Tips and tricks for chronic pruritus

How can I deal better with chronic pruritus in everyday life?

Dr. Claudia Zeidler, an expert in chronic pruritus, answered these and many other questions at our lecture series for patients with chronic pruritus.

Acute itching (pruritus) is a warning function of the body that draws attention to foreign bodies on the surface of the skin. These can be insects, parasites or plant components that can be removed by scratching.

Persistent itching, on the other hand, lasts for more than 6 weeks, can have different causes and is more difficult to treat. As this is an interdisciplinary symptom, it is usually necessary to work with doctors from different specialties.

According to studies, 16.8% of the working population and 13.5% in the general population suffered from chronic pruritus at the time of the survey, 22% of the respondents stated that they had already suffered from chronic pruritus at least once in their lives.

Chronic pruritus is a very distressing symptom for those affected, which can be accompanied by visible skin lesions, withdrawal from social life and reactive development of psychological symptoms such as sleep disorders, anxiety and depression.

The itching can be exacerbated, for example:

  • Skin dryness (scaly, oily skin)
  • Overheated rooms
  • rough clothing
  • Contact with skin-damaging substances (e.g. degreasing alcohol wraps)
  • Frequent washing and bathing
  • Scratching with sharp objects
  • Chronic stress in the private or professional sphere

General strategies against pruritus (itching)

  • Redirect the need to scratch: Using small scratching pads or the comforter to work off the scratching reflex
  • Mental and physical relaxation through e.g. maintenance therapy, autogenic training, progressive muscle relaxation or acupuncture
  • Keep fingernails short
  • Applying cooling and itch-relieving creams instead of scratching
  • Use mild soaps and a moisturizing therapy (possibly with urea, menthol, polidocanol)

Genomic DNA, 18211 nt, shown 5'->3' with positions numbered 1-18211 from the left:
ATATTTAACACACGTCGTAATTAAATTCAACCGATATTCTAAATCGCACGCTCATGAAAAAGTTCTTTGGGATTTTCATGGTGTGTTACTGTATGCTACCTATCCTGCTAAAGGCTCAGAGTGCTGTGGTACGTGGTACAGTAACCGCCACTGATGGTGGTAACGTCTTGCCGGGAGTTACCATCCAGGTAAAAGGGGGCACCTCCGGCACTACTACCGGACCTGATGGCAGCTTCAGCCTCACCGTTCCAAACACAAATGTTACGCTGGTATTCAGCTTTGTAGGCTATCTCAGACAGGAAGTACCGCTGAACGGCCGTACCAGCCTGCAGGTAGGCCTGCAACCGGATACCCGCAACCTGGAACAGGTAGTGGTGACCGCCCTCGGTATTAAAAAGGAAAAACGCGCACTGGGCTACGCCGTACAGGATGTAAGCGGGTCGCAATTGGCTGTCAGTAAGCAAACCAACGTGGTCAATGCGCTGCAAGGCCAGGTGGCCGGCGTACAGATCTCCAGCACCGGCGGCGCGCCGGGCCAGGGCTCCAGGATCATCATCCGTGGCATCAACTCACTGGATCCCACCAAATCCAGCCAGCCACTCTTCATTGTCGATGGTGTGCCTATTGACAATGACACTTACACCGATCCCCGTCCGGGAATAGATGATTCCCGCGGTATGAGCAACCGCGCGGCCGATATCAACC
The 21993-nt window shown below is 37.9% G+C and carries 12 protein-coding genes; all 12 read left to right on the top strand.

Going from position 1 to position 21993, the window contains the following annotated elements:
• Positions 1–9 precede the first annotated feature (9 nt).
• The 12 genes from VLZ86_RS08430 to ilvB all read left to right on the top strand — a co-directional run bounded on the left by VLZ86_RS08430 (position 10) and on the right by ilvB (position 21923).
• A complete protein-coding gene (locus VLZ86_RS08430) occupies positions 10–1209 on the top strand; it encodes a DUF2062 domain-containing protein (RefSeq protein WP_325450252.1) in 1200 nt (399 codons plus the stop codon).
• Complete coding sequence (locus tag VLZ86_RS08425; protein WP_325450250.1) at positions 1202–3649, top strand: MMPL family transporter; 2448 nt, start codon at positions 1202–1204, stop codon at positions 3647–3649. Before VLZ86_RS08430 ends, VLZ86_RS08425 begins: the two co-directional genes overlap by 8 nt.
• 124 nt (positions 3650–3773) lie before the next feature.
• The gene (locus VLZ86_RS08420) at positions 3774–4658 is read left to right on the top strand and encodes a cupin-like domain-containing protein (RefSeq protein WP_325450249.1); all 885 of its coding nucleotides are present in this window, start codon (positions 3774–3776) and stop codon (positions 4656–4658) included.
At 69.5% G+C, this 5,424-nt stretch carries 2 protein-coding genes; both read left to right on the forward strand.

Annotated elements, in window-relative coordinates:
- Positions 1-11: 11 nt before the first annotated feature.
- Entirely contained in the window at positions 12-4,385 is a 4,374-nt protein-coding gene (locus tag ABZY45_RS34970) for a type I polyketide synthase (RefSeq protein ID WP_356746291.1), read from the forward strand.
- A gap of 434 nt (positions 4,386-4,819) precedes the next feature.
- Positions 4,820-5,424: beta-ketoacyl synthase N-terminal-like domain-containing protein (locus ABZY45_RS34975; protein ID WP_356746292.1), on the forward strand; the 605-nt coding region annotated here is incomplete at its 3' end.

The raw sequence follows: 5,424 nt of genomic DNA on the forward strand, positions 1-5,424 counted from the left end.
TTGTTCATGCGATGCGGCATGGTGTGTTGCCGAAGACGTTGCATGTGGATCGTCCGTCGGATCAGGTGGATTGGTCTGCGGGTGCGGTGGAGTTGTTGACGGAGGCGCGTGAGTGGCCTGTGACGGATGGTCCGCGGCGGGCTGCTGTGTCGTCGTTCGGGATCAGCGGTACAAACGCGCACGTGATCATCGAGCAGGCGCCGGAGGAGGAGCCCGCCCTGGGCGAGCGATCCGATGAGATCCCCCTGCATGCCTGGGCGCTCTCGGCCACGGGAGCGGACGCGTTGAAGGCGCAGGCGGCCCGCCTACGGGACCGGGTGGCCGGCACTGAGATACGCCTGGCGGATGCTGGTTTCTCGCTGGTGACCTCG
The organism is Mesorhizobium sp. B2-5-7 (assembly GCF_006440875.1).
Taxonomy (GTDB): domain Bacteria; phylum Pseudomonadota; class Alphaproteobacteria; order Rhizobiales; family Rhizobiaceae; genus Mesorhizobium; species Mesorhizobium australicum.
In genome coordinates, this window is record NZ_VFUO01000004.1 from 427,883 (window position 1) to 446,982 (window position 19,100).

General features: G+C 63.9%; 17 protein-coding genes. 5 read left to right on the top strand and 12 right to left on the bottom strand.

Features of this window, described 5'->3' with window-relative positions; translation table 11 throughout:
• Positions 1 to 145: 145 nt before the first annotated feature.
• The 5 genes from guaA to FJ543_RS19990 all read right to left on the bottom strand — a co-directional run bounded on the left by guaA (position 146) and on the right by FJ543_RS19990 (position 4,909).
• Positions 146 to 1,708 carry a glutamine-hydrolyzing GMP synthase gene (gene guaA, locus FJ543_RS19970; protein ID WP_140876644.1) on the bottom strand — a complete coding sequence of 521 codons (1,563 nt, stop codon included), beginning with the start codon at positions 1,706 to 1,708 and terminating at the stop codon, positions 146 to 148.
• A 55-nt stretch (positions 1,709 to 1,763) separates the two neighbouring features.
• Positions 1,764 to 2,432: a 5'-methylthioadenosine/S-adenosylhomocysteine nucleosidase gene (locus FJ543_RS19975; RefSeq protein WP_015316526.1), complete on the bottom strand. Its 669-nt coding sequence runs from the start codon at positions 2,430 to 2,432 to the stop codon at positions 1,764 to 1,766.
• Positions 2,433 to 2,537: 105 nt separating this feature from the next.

• Take a short, not too hot shower (be sure to apply cream afterwards!)
  • Wear airy, non-synthetic clothing

Dry skin can lead to pruritus and can be the sole cause or a co-factor. Approximately 50-70% of patients with pruritus have dry skin. Dry skin is easily irritated: banal irritations can lead to eczema.

Itching at night

  • Cotton gloves overnight
  • light cotton clothing overnight
  • Do not sleep too warm
  • Apply cream before sleeping
  • Relaxation methods
  • report the sleep disorders to your doctor


  • Certain stimulants (alcohol, hot spices, hot drinks, etc.) can promote itching by increasing blood circulation
  • a balanced diet (we will offer a separate presentation on this topic)

Scalp itching

  • No daily hair washing
  • Wear almond oil head caps several times a week overnight for dry scalps
  • Shampoos with itch-relieving ingredients
  • Blow-drying at a low temperature

Itching and pollen

  • Allergies to pollen can increase itching
  • Special pollen apps can predict flight

In order to record the course and intensity of the pruritus, it can help to document the itching:

Via the freely available app (ItchyApp,, data is only stored on the smartphone and is not passed on to third parties. When you visit your doctor, you can decide for yourself whether the data may be copied to your medical records using a handheld scanner.

Many thanks to Dr. Zeidler for this valuable information. And a big thank you to all participants for their interest.
You can find all other dates for our lecture series at you can register for one or all lectures.

For the sake of your skin ❤️

Further reports
Skin and nutrition
Skin and nutrition

Our lecture in the "Skin Health" series in July focused on the...

SkinHealthCampus on site
SkinHealthCampus on site

Yesterday we were at the Leonardocampus-Run in Münster. There we...

SkinHealthCampus on site
SkinHealthCampus on site

Wonderful evening with René Borninkhof. Caroline Forner and Sonja S...